As Church and Schneider settled in with their new team, Milledge had a career year in Washington. Milledge played in 138 games for the Nationals in 2008 and batted .268 with 24 doubles, 14 homers, 61 RBIs and 24 stolen bases. A slow start in 2009 earned Milledge a return trip to the minors and eventually got him traded to Pittsburgh. Milledge performed decently in the Steel City, but nagging injuries never allowed him to settle into the everyday lineup. In 1½ seasons as a Pirate, Milledge only collected 599 at-bats, but managed to hit .282 with 32 doubles, eight homers, 54 RBIs and 11 stolen bases. When the Pirates failed to offer Milledge a contract following the 2010 season, he signed a free agent deal with the Chicago White Sox. Milledge only played in two games with Chicago in 2011 and then couldn’t get another job with a major league team.
After realizing that his talents were not wanted stateside, Milledge packed his bags, dusted off his passport, and took his game to Japan on a one-year deal with the Yakult Swallows. Finally healthy, Milledge played in 125 games for the Swallows and batted .300 with 23 doubles, 21 homers, 65 RBIs, 73 runs scored and nine stolen bases. He also showed much-improved discipline at the plate, striking out 79 times in 546 plate appearances and drawing a career-high 57 walks. Milledge’s .865 OPS (on-base plus slugging percentage) would have been second on the 2012 Mets, after David Wright’s .883 OPS. And that’s where the point of this piece finally makes itself known.
Sandy Alderson has been in search of an outfielder since the season ended. So far Alderson has signed Andrew Brown and Marlon Byrd to minor league contracts, and he’s traded for outfielder Collin Cowgill. He’s also doing his best to romance Michael Bourn into a discounted deal with the Mets. But when Lastings Milledge’s contract with the Swallows expired following the 2012 campaign, Alderson didn’t even notice. As a result, Milledge chose to stay in Japan, signing a three-year, $4.4 million contract with a fourth year mutual option.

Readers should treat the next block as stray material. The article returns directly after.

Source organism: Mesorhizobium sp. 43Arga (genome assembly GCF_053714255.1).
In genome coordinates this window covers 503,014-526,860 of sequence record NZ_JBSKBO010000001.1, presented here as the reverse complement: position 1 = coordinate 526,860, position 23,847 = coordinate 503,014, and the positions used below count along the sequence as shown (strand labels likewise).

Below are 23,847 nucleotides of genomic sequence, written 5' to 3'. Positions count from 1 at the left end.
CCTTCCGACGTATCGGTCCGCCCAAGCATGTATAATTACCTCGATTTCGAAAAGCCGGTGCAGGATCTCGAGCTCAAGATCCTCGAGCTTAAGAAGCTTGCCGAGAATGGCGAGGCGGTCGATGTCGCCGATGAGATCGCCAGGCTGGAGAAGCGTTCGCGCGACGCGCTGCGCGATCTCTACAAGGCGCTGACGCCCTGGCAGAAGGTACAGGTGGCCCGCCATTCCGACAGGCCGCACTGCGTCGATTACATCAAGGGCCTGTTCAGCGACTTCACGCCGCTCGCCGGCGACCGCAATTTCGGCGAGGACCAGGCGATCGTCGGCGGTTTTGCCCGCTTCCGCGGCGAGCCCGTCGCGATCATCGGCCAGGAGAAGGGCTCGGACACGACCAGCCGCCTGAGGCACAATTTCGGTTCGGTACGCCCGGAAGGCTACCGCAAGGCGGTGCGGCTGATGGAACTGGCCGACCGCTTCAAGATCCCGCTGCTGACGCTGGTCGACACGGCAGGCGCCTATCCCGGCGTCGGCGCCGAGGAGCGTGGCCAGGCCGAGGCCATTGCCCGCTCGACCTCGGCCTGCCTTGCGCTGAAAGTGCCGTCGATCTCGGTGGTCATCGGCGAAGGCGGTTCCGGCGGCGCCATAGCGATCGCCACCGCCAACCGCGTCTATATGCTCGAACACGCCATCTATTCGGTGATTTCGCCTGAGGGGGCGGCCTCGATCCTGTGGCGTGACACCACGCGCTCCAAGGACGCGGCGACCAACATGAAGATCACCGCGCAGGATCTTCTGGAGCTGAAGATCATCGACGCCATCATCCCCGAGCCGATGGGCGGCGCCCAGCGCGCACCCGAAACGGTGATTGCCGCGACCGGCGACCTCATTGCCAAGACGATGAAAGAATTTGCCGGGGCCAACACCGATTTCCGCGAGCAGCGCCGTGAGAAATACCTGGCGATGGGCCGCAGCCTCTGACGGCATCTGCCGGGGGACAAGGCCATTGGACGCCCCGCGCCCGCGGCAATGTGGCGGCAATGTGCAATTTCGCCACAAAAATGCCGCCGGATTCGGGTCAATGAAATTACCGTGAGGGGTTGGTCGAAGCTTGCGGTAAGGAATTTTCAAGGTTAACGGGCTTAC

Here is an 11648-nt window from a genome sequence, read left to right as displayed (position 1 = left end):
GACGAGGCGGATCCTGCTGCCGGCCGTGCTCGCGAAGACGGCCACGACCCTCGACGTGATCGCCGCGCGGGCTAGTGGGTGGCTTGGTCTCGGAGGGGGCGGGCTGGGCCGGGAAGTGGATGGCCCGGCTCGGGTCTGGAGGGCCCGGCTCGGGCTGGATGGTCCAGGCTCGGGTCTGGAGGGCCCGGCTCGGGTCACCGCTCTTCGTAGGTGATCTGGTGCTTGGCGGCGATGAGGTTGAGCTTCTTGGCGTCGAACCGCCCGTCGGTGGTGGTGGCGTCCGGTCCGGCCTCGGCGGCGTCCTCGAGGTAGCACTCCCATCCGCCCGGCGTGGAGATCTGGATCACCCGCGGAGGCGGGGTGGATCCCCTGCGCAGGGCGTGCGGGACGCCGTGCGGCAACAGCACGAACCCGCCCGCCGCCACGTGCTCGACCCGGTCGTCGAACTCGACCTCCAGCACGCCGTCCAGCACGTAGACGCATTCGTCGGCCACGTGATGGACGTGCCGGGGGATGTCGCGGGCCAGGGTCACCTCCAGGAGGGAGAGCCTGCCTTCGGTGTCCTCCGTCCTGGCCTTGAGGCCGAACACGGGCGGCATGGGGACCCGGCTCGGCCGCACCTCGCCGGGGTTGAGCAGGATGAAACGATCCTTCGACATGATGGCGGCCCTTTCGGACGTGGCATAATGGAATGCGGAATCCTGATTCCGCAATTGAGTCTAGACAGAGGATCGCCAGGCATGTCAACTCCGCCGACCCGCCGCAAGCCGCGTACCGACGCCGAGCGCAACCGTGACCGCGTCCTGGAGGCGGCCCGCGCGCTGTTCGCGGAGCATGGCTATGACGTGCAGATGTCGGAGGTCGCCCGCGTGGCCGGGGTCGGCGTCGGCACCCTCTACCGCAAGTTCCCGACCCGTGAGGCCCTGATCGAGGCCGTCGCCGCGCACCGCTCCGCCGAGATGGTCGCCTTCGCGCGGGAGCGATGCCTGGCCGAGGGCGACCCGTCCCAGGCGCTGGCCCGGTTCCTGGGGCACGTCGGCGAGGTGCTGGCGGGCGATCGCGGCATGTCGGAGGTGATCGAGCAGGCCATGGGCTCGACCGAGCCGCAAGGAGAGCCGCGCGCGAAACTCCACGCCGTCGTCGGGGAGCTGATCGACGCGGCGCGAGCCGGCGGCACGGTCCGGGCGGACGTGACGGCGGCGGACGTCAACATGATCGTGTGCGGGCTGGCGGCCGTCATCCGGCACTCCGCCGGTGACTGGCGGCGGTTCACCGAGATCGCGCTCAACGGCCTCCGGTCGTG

So now the Mets are still trying to figure out which combination of outfielders they’re going to use in 2013, while Milledge will be playing the prime years of his career (he won’t be 28 until April) overseas. The Mets didn’t want to give Scott Hairston $4 million per year because he wanted a two-year deal. But Yakult was able to keep Milledge away from the major leagues with $4.4 million over three years.
Lastings Milledge might have been a pain for the Mets front office five years ago, but now he’s only a pain for opposing pitchers in Japan. It’s too bad Sandy Alderson didn’t take notice when he had the chance.
About the Author: Ed Leyro
Ed Leyro was hatched in the Bronx, but spent most of his youth in Queens at Shea Stadium. Apparently, all that time spent at Mets games paid off as Ed met his wife (The Coop) for the first time at Citi Field during its inaugural season. Guess the 2009 season was good for something after all. In addition to his work at Mets Merized Online, Ed also owns, operates and is head janitor at Studious Metsimus, where he shares blogging duties with Joey Beartran. For those not in the know, Joey is a teddy bear dressed in a Mets hoodie. Clearly, Studious Metsimus is not your typical Mets blog.